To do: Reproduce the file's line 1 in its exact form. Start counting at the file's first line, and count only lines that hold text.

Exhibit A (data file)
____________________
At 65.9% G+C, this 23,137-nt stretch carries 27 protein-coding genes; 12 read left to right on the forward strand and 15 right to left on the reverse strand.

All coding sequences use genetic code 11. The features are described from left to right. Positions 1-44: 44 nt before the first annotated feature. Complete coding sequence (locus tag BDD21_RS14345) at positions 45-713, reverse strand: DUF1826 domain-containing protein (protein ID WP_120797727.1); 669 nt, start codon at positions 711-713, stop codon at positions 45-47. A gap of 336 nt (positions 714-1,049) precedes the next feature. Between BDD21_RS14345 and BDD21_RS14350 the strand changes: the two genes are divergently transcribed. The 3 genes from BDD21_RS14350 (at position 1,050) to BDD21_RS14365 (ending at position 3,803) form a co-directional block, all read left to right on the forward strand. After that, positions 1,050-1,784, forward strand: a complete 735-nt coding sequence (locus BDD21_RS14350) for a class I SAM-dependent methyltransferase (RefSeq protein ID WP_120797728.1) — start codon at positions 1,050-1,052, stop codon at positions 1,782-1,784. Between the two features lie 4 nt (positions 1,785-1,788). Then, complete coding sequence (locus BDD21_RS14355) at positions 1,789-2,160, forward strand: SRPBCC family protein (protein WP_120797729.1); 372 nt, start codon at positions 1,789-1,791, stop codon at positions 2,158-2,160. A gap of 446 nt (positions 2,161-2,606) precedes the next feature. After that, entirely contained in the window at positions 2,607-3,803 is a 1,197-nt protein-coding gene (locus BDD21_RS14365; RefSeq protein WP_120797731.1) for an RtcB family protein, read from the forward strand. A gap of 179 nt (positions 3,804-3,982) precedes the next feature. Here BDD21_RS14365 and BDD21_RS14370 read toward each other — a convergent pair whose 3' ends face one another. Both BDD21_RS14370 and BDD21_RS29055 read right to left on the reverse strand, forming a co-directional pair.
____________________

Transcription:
At 65.9% G+C, this 23,137-nt stretch carries 27 protein-coding genes; 12 read left to right on the forward strand and 15 right to left on the reverse strand.